Top Headlines: Archives 2014 & Earlier

Top Headlines 2/25

Child Welfare

Two stories on the chilling Florida abuse case involving 10-year-old twins Nubia and Victor Docter (both were covered with toxic chemicals; Nubia is dead, Victor is alive):

Diana Moskovitz of the Miami Herald reports that her paper is suing the Department of Children & Families for records that the agency has refused to release about a call made to its abuse hotline before the two children were found. 

And, Palm Beach Post’s John Lantigua reports that a volunteer guardian for the two children claims he was pulled from the twins’ case with no explanation.

Rita Price of the Columbus Dispatch filed this excellent story on a devolving relationship between Franklin County’s child welfare agency and its foster parent association. A lot of factors appear to be in play: the increased role of private contractors in recruiting foster parents, the role of those recruits within the association, and what voices stand out at association meetings.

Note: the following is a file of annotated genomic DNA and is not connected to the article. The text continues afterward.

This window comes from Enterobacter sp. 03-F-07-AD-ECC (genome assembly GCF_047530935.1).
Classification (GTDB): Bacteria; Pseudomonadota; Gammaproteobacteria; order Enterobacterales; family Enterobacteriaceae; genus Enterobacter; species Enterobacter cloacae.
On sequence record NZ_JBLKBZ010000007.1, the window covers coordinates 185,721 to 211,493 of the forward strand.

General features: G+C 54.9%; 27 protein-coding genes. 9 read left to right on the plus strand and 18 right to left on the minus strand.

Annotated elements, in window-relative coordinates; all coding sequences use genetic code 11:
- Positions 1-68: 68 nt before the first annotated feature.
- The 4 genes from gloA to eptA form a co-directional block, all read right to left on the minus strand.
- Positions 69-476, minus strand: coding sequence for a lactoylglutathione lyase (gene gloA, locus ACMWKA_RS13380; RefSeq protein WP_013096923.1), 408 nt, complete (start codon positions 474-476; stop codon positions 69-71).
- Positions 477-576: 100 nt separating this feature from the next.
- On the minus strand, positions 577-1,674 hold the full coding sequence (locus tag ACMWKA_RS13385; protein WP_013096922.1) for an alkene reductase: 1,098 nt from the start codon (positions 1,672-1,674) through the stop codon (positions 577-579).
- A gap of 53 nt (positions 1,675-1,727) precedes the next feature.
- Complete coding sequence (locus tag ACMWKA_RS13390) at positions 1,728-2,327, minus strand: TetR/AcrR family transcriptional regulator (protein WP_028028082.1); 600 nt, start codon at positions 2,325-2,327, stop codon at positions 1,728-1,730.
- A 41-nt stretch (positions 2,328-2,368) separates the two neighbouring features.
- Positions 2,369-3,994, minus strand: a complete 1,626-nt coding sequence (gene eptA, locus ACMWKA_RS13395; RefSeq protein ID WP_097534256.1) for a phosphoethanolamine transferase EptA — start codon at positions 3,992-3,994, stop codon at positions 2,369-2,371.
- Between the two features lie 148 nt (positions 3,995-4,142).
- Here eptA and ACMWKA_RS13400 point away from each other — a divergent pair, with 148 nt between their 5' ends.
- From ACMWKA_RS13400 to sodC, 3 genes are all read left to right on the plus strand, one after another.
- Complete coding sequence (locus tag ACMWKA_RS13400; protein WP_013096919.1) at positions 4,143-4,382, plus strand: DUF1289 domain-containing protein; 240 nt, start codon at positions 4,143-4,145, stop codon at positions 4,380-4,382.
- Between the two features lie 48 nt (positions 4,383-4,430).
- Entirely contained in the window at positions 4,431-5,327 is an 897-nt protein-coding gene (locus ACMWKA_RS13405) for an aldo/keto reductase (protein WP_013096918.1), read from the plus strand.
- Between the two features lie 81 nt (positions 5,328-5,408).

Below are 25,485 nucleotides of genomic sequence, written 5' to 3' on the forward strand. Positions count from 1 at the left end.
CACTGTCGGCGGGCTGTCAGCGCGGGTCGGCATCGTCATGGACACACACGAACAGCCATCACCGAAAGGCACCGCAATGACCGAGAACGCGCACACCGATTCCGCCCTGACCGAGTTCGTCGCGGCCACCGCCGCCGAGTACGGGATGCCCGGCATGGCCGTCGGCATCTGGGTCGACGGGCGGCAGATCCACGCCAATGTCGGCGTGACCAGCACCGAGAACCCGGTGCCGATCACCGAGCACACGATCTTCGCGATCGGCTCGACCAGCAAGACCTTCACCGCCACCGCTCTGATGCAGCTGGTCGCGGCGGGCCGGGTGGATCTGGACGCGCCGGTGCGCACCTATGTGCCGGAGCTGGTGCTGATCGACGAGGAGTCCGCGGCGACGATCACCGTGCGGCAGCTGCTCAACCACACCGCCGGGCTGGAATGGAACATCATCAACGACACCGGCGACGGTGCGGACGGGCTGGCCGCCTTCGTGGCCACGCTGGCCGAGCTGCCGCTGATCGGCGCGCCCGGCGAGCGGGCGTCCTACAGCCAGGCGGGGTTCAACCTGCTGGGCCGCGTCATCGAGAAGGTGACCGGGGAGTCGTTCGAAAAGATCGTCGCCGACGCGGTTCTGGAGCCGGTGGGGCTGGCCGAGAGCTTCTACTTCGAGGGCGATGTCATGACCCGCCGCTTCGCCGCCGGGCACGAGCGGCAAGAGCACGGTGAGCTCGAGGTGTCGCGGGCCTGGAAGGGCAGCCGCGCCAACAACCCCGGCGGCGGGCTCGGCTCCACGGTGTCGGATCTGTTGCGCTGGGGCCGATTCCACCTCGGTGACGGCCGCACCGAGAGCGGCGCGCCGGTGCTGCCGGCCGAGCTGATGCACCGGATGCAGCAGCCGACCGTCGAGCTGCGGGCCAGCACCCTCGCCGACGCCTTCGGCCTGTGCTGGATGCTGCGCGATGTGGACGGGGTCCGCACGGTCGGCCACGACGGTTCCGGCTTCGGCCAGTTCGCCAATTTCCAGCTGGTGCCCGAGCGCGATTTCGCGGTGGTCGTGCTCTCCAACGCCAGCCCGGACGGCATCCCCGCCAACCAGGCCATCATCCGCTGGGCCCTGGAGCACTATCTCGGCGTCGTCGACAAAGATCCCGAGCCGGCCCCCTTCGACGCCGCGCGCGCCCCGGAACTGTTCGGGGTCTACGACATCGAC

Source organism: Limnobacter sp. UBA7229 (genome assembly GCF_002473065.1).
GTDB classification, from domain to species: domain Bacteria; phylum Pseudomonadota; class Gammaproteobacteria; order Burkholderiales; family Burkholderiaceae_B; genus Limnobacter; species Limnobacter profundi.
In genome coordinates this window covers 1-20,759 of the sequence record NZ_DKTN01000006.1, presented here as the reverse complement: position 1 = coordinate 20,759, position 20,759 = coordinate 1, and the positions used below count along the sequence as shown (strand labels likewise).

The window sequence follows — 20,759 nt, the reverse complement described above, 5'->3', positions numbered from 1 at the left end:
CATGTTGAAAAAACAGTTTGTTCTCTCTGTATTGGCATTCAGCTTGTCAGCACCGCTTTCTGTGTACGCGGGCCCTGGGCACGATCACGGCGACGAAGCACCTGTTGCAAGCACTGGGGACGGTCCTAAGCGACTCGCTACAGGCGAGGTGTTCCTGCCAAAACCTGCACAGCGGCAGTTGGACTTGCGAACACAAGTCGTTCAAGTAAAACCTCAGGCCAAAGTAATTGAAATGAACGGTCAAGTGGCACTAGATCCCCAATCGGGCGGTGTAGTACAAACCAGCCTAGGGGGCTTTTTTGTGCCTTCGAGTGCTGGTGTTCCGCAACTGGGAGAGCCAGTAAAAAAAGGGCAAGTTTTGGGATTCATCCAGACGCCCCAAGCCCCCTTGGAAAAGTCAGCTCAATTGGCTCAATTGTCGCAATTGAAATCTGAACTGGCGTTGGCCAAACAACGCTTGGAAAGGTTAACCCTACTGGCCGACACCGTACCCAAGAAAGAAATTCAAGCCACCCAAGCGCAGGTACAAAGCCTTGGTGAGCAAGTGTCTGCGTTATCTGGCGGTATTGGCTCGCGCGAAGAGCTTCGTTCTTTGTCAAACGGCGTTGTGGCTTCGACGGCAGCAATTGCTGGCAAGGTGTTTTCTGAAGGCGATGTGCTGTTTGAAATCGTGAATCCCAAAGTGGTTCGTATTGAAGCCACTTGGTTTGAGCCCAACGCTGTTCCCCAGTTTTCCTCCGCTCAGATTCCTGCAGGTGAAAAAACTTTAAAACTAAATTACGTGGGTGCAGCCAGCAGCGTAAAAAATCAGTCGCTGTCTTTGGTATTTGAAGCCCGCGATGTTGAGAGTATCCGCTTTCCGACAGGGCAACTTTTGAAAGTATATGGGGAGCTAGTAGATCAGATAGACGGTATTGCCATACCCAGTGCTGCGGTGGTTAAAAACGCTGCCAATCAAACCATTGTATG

The New York Times’ Economix blog includes a piece by Judith Scott-Clayton titled, “The Merits of For-Profit Colleges,” in which proprietary schools are identified as doing a good job providing financial assistance for needy students and being ahead of the curve on online classes.

Tennessee community college students will soon have a smoother process transferring to a four-year school, according to the Tennessean’s Jennifer Brooks.

Juvenile Justice

Ann Kelley and John Estus of The Oklahoman report that Oklahoma’s Office of Juvenile Affairs might review the state contract with Nevada-based Rite of Passage to build a new juvenile facility, which has for months been mired in controversy because of an affair between a state senator and a lobbyist involved in the bidding process.

A 14-year-old charged with killing a teacher at a Maryland juvenile facility when he was 13 will be tried as an adult, reports Gazette.Net’s Zoe Tillman. In a separate story, Tillman reports on the Maryland juvenile justice monitoring unit’s report that a year after the killing, Cheltenham Youth Facility remains crowded and understaffed

A column from RiShawn Biddle’s Dropout Nation website on the unsuccessful relationship that exists in many counties and states between schools and juvenile justice systems.


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